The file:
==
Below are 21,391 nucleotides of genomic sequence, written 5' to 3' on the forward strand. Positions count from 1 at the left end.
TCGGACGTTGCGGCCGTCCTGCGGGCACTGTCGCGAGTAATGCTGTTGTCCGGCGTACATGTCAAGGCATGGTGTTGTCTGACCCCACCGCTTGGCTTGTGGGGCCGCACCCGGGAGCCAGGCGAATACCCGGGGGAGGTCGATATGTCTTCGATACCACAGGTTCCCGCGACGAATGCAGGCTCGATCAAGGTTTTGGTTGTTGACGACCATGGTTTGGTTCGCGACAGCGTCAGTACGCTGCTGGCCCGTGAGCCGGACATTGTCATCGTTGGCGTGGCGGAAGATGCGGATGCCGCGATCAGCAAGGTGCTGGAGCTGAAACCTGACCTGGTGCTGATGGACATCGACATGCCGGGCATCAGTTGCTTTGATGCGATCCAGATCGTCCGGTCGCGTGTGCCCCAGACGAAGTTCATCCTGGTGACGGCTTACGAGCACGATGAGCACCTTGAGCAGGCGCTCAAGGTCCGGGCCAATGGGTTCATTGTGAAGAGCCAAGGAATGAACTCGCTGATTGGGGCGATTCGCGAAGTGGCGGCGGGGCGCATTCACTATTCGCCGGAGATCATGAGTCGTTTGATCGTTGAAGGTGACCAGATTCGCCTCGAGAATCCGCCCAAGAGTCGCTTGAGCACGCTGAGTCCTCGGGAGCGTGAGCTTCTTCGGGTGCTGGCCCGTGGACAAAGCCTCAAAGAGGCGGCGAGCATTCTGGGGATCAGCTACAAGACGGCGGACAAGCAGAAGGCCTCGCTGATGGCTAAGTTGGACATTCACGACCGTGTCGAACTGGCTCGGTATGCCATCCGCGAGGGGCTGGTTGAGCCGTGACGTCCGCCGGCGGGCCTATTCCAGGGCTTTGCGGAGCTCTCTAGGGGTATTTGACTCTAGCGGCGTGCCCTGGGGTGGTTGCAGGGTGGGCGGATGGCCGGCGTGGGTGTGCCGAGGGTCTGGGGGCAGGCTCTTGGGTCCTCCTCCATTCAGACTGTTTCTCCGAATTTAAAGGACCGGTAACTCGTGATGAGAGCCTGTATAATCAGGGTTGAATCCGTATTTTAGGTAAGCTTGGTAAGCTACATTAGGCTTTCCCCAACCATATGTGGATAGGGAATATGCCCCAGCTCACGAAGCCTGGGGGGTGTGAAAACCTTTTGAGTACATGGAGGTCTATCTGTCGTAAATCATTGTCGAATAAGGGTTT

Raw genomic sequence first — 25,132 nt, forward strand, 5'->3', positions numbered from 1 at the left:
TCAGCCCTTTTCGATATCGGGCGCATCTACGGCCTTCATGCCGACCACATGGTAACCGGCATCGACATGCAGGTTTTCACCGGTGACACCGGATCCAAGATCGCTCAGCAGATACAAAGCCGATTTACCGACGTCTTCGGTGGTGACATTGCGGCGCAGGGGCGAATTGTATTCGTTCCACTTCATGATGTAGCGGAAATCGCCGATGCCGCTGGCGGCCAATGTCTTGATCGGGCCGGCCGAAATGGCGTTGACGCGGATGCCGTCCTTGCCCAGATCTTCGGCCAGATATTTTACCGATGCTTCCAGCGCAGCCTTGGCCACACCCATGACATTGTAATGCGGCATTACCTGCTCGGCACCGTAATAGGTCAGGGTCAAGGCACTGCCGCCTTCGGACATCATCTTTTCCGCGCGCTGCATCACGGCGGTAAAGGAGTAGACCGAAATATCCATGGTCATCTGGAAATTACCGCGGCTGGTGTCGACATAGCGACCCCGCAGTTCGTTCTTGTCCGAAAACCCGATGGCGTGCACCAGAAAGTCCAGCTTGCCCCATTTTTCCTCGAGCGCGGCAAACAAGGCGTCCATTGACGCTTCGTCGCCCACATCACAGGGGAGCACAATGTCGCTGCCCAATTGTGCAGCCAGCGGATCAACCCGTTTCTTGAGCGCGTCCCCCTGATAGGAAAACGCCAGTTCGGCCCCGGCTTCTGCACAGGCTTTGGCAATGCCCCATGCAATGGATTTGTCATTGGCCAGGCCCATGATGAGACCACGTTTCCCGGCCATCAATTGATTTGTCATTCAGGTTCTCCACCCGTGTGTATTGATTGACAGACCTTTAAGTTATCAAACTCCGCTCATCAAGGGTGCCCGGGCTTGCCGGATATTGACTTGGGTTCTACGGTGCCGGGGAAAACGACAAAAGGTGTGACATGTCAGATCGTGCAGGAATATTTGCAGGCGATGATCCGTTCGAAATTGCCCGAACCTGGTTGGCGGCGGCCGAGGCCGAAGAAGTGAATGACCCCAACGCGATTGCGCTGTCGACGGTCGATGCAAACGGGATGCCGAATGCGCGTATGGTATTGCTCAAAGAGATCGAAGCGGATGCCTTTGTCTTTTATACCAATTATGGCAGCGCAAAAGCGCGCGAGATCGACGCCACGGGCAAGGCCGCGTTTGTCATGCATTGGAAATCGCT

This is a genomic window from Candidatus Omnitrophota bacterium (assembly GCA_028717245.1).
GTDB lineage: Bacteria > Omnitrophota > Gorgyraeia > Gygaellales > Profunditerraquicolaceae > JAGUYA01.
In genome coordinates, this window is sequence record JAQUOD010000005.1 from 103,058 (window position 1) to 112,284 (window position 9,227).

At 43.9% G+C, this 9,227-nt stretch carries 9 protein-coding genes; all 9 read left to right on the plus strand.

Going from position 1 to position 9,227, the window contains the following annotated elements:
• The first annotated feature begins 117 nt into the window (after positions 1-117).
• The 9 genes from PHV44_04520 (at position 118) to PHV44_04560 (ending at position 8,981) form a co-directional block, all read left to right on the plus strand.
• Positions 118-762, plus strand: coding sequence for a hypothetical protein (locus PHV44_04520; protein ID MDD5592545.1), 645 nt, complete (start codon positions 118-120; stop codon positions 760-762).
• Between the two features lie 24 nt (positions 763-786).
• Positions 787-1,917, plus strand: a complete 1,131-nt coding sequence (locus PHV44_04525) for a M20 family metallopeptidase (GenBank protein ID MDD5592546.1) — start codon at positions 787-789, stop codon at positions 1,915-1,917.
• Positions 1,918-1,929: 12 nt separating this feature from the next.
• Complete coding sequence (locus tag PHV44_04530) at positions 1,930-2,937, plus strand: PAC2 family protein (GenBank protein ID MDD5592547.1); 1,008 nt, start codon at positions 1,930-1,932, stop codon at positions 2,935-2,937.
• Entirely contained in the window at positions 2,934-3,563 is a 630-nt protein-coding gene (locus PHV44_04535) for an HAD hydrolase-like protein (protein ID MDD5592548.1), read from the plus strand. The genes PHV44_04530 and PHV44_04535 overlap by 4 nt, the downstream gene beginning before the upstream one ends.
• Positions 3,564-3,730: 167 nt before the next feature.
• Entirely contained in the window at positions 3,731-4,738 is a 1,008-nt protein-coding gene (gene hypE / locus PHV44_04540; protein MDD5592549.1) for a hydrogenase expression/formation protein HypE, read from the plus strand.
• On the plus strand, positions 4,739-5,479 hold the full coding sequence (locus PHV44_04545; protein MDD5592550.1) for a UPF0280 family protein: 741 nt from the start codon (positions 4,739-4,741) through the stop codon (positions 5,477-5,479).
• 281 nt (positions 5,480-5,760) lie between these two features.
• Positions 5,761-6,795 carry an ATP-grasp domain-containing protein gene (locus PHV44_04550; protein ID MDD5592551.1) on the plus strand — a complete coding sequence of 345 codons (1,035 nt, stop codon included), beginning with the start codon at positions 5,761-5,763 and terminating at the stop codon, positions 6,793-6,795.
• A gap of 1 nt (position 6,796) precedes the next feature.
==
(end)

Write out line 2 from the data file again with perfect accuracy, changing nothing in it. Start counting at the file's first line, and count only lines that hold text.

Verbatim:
TCGGACGTTGCGGCCGTCCTGCGGGCACTGTCGCGAGTAATGCTGTTGTCCGGCGTACATGTCAAGGCATGGTGTTGTCTGACCCCACCGCTTGGCTTGTGGGGCCGCACCCGGGAGCCAGGCGAATACCCGGGGGAGGTCGATATGTCTTCGATACCACAGGTTCCCGCGACGAATGCAGGCTCGATCAAGGTTTTGGTTGTTGACGACCATGGTTTGGTTCGCGACAGCGTCAGTACGCTGCTGGCCCGTGAGCCGGACATTGTCATCGTTGGCGTGGCGGAAGATGCGGATGCCGCGATCAGCAAGGTGCTGGAGCTGAAACCTGACCTGGTGCTGATGGACATCGACATGCCGGGCATCAGTTGCTTTGATGCGATCCAGATCGTCCGGTCGCGTGTGCCCCAGACGAAGTTCATCCTGGTGACGGCTTACGAGCACGATGAGCACCTTGAGCAGGCGCTCAAGGTCCGGGCCAATGGGTTCATTGTGAAGAGCCAAGGAATGAACTCGCTGATTGGGGCGATTCGCGAAGTGGCGGCGGGGCGCATTCACTATTCGCCGGAGATCATGAGTCGTTTGATCGTTGAAGGTGACCAGATTCGCCTCGAGAATCCGCCCAAGAGTCGCTTGAGCACGCTGAGTCCTCGGGAGCGTGAGCTTCTTCGGGTGCTGGCCCGTGGACAAAGCCTCAAAGAGGCGGCGAGCATTCTGGGGATCAGCTACAAGACGGCGGACAAGCAGAAGGCCTCGCTGATGGCTAAGTTGGACATTCACGACCGTGTCGAACTGGCTCGGTATGCCATCCGCGAGGGGCTGGTTGAGCCGTGACGTCCGCCGGCGGGCCTATTCCAGGGCTTTGCGGAGCTCTCTAGGGGTATTTGACTCTAGCGGCGTGCCCTGGGGTGGTTGCAGGGTGGGCGGATGGCCGGCGTGGGTGTGCCGAGGGTCTGGGGGCAGGCTCTTGGGTCCTCCTCCATTCAGACTGTTTCTCCGAATTTAAAGGACCGGTAACTCGTGATGAGAGCCTGTATAATCAGGGTTGAATCCGTATTTTAGGTAAGCTTGGTAAGCTACATTAGGCTTTCCCCAACCATATGTGGATAGGGAATATGCCCCAGCTCACGAAGCCTGGGGGGTGTGAAAACCTTTTGAGTACATGGAGGTCTATCTGTCGTAAATCATTGTCGAATAAGGGTTT